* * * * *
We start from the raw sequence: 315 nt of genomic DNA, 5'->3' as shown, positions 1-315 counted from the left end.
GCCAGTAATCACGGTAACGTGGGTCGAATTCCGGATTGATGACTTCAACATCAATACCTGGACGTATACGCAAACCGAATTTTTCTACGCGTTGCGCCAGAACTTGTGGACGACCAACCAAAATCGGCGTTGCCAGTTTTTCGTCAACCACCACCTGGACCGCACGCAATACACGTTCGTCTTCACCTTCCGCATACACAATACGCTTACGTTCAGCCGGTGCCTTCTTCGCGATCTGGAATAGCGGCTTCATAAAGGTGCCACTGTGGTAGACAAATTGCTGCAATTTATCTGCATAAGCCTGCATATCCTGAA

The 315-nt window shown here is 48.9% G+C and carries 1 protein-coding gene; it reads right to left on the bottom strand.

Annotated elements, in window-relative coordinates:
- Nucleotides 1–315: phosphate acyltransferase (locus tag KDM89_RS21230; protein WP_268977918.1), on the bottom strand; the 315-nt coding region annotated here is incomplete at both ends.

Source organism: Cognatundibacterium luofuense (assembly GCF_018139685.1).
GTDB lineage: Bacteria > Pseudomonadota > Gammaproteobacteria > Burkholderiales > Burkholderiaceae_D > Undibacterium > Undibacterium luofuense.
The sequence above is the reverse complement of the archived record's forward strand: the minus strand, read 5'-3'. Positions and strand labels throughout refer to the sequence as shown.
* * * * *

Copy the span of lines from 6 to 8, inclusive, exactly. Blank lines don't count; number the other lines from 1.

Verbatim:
Source organism: Cognatundibacterium luofuense (assembly GCF_018139685.1).
GTDB lineage: Bacteria > Pseudomonadota > Gammaproteobacteria > Burkholderiales > Burkholderiaceae_D > Undibacterium > Undibacterium luofuense.
The sequence above is the reverse complement of the archived record's forward strand: the minus strand, read 5'-3'. Positions and strand labels throughout refer to the sequence as shown.